Less than half (43%) said they had company-wide promotion and hiring goals, while fewer than one-in-five had these goals for executive positions (the C-suite).

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The majority of recipients said their company didn't have any programs in place to increase diversity.
Image: SVB

4. Lack of diverse representation in C-suite

For the first time this year, Silicon Valley Bank asked start-ups in the US, UK and Canada about the ethnic and racial minorities in their C-suites and on their board.

In both cases, less than half of the companies had at least one member of their leadership teams who was ethnically or racially diverse.

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Racial diversity among c-suite and board members.
Image: SVB

5. The gender gap in leadership persists

There is slow, but positive progress towards gender parity in leadership positions, as the World Economic Forum’s Global Gender Gap Report 2020 found. But only 55% of adult women are in the labour market, compared to 78% of men.

What's the World Economic Forum doing about diversity, equity and inclusion?

The COVID-19 pandemic and recent social and political unrest have created a profound sense of urgency for companies to actively work to tackle racial injustice and inequality. In response, the Forum's Platform for Shaping the Future of the New Economy and Society has established a high-level community of Chief Diversity and Inclusion Officers. The community will develop a vision, strategies and tools to proactively embed equity into the post-pandemic recovery and shape long-term inclusive change in our economies and societies.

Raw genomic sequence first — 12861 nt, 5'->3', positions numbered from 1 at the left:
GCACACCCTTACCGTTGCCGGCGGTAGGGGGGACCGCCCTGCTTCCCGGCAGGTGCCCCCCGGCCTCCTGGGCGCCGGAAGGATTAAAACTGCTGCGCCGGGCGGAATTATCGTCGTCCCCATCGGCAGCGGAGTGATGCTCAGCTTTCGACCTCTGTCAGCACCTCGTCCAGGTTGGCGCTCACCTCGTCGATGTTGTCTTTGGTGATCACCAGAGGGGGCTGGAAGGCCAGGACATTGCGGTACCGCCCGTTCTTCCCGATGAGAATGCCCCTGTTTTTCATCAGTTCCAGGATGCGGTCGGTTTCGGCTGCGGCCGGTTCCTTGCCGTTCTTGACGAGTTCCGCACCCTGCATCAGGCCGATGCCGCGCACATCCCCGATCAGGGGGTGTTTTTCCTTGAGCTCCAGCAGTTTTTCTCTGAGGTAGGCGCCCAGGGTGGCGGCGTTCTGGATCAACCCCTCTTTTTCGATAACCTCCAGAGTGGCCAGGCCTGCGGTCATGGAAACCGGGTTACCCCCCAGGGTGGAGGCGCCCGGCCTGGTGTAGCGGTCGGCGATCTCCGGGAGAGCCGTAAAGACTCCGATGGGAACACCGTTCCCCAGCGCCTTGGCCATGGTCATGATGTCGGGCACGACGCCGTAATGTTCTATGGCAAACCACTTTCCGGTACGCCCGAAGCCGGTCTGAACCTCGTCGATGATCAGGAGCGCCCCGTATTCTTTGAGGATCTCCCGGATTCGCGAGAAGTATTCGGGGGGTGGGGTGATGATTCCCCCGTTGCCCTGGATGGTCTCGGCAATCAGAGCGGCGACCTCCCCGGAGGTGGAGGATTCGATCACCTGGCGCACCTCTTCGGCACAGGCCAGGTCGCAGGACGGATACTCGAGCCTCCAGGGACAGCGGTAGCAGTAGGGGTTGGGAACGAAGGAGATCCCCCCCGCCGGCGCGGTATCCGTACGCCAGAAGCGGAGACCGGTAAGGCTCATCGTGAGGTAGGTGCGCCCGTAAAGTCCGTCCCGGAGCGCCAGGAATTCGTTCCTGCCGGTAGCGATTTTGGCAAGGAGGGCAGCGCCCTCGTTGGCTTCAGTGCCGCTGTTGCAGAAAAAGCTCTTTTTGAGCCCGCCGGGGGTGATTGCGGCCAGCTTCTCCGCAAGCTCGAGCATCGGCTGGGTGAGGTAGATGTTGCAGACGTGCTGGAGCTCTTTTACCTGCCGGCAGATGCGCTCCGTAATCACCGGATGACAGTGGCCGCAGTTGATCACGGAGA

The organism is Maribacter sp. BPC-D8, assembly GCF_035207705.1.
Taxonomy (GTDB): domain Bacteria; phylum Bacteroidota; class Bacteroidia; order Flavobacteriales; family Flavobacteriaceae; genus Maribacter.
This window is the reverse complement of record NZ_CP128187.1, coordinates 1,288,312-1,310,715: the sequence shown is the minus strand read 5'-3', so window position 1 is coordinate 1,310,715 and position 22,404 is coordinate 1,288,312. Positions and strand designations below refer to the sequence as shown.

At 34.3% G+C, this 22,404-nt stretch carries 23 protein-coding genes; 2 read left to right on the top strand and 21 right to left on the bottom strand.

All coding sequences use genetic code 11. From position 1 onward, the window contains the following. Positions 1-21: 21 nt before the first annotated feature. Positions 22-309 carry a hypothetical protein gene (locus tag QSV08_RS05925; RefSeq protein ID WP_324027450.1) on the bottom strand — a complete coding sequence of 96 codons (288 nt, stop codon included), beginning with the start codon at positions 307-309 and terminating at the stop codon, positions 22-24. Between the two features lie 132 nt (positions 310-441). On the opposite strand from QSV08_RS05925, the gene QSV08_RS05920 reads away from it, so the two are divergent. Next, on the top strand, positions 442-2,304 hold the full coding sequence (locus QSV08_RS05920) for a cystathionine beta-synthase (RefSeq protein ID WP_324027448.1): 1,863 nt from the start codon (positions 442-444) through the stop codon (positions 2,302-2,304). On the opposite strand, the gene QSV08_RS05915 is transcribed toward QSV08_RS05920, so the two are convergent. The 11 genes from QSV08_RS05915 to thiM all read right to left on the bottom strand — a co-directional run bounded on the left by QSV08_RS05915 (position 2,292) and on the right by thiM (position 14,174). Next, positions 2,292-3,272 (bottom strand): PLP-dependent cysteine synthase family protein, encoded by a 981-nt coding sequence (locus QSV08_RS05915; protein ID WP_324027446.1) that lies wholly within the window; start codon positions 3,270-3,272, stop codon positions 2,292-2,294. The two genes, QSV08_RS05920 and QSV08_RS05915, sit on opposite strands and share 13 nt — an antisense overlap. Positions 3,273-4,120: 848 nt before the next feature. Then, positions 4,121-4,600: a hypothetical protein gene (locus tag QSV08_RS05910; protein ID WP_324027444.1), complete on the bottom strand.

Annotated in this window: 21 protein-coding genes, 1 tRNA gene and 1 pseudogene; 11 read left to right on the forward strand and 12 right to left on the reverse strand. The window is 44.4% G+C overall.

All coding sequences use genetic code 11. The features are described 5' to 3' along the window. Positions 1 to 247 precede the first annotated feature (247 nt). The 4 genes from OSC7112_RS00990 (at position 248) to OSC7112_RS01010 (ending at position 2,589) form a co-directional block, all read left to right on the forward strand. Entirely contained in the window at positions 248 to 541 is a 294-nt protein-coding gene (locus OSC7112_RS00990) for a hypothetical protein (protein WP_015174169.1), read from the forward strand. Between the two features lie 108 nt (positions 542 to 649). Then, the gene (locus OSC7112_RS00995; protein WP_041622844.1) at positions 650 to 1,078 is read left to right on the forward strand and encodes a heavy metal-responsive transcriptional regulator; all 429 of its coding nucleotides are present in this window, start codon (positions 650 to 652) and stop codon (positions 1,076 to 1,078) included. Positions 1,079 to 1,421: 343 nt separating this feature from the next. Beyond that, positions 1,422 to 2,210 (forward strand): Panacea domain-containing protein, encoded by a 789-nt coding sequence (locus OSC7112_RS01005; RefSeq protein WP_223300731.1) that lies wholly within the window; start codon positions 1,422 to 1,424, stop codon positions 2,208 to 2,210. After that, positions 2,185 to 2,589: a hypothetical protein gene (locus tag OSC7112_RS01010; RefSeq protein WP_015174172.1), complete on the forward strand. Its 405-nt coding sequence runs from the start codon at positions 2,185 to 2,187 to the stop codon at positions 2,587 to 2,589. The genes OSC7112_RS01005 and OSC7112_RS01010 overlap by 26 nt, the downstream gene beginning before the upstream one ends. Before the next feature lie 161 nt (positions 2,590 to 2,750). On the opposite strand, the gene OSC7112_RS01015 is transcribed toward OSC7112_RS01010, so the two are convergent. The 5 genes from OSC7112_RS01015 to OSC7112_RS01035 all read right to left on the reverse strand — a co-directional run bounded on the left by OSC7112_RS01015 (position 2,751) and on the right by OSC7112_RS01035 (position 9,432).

As businesses emerge from the COVID-19 crisis, they have a unique opportunity to ensure that equity, inclusion and justice define the "new normal" and tackle exclusion, bias and discrimination related to race, gender, ability, sexual orientation and all other forms of human diversity. It is increasingly clear that new workplace technologies and practices can be leveraged to significantly improve diversity, equity and inclusion outcomes.

The World Economic Forum has developed a Diversity, Equity and Inclusion Toolkit, to outline the practical opportunities that this new technology represents for diversity, equity and inclusion efforts, while describing the challenges that come with it.

The toolkit explores how technology can help reduce bias from recruitment processes, diversify talent pools and benchmark diversity and inclusion across organisations. The toolkit also cites research that suggests well-managed diverse teams significantly outperform homogenous ones over time, across profitability, innovation, decision-making and employee engagement.

The Diversity, Equity, and Inclusion Toolkit is available here.

And the gender gap persists in the C-suite and on the board among tech start-ups, with 43% of companies having at least one female C-suite exec and 42% having at least one female board member.

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Female representation at c-suite and board level.
Image: SVB